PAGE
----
In its most detailed briefing yet on the criminal investigation, the Metropolitan Police on Friday confirmed residents’ suspicions that the inferno at Grenfell was touched off by a refrigerator fire.

The department also said cladding attached to the 24-story public housing project during a recent renovation failed safety tests conducted by investigators, and that police have seized documents from a number of organizations.

“We are looking at every criminal offense from manslaughter onwards,” Detective Superintendent Fiona McCormack told reporters. “We are looking at all health and safety and fire safety offenses, and we are reviewing every company at the moment involved in the building and refurbishment of Grenfell Tower.”

The government has ordered an immediate examination of the refrigerator model that started the blaze. McCormack said the Hotpoint model FF175BP refrigerator-freezer had not been subject to any product recalls before the fire.

Hotpoint said Friday that “words cannot express our sorrow at this terrible tragedy” and added it was working with authorities to examine the appliance.

The overnight fire rapidly engulfed Grenfell Tower, with flames shooting up the outside of the building, raising concerns that the cladding material attached to the concrete block didn’t comply with fire-safety rules.

Police are looking at all parts of the cladding system and its installation, McCormack said.

“Preliminary tests show the insulation samples collected from Grenfell Tower combusted soon after the test started,” she said. “The initial tests on equivalent aluminum composite tiles failed the safety tests.”

Authorities now acknowledge the risks posed by exterior cladding to thousands of people around the country who live in blocks like Grenfell Tower.

The government has called on all building owners, public and private, to submit samples of cladding material used on their buildings for testing. Samples from 14 buildings in London, Manchester and Plymouth have already been found to be combustible.

Fears about cladding are not limited to apartment buildings. At least one hotel chain is calling in experts to make certain its properties meet safety regulations. Premier Inn said Friday it had “concerns” about the material used on some of its buildings, though it is different from the type used at Grenfell Tower.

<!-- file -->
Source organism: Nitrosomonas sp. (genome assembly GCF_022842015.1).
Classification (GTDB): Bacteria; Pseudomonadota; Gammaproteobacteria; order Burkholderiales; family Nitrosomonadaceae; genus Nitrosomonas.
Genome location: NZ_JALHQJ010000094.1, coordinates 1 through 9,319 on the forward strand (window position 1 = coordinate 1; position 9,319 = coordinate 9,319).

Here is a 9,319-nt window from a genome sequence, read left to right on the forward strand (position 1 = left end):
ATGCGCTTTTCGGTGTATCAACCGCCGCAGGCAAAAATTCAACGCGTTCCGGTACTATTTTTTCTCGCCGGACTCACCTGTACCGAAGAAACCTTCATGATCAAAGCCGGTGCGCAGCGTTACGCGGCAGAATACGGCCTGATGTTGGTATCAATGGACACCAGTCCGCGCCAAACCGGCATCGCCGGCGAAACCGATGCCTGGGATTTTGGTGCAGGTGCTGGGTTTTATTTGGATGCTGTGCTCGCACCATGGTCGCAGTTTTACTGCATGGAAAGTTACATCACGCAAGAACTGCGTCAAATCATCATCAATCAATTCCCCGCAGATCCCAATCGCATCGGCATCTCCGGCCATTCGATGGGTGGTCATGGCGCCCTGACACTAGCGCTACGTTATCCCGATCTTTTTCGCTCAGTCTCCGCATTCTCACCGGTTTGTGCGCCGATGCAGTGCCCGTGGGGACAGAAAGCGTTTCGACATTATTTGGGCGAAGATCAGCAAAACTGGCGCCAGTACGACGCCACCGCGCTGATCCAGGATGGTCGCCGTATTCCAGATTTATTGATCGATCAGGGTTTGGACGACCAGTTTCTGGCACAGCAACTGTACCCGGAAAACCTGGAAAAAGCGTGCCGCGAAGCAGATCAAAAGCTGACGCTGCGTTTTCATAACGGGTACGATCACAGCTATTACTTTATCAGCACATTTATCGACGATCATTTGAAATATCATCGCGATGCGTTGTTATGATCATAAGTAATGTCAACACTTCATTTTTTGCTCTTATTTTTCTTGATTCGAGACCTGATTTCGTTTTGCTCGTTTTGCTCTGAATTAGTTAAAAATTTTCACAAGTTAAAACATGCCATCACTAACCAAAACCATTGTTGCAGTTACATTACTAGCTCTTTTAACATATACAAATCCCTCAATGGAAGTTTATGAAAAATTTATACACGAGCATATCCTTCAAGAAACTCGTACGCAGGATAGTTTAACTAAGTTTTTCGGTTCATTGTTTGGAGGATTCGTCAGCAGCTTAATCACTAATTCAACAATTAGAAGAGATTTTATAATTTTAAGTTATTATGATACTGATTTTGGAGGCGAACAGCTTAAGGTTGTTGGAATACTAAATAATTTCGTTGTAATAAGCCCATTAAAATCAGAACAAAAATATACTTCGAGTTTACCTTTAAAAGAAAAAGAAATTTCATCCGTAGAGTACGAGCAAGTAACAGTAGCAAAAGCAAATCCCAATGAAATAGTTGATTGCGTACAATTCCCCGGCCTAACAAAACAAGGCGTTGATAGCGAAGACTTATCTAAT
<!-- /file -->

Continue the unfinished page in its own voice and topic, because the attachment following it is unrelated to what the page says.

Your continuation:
McCormack also repeated calls for anyone with information about the fire and all those in the tower at the time to come forward as police continue to comb through the devastated building to try to identify all the victims.

Police says 79 people are either dead or missing and presumed dead in the blaze, although that number may change.

To make sure everyone comes forward, London Mayor Sadiq Khan pledged to seek an amnesty for people who may have been living in the public housing block illegally. Prime Minister Theresa May also said the government won’t penalize any fire survivors in the country illegally.

“We want to identify all those who died as result of the fire at Grenfell Tower, and that is where I need the public’s help,” McCormack said. “I do not want there to be any hidden victims of this tragedy.”

Firefighters and emergency workers who battled the inferno have been leaving messages and tributes to the victims at a makeshift memorial near the charred apartment block.

Heartbreaking messages written on red London Fire Brigade T-shirts offer poignant tributes alongside flowers, toys and candles at the shrine. One tribute, from a firefighter in the Kensington and Chelsea borough read: “20th floor, we tried… we’re sorry.”

Another firefighter wrote “Our hearts go out to everyone touched by this tragedy. We did our best I promise.”

One shirt bearing the London Ambulance Service logo said: “We refuse to forget you.”

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Associated Press writer Alastair J. Grant contributed to this report.

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This story has been corrected to show the name of complex is Chalcots.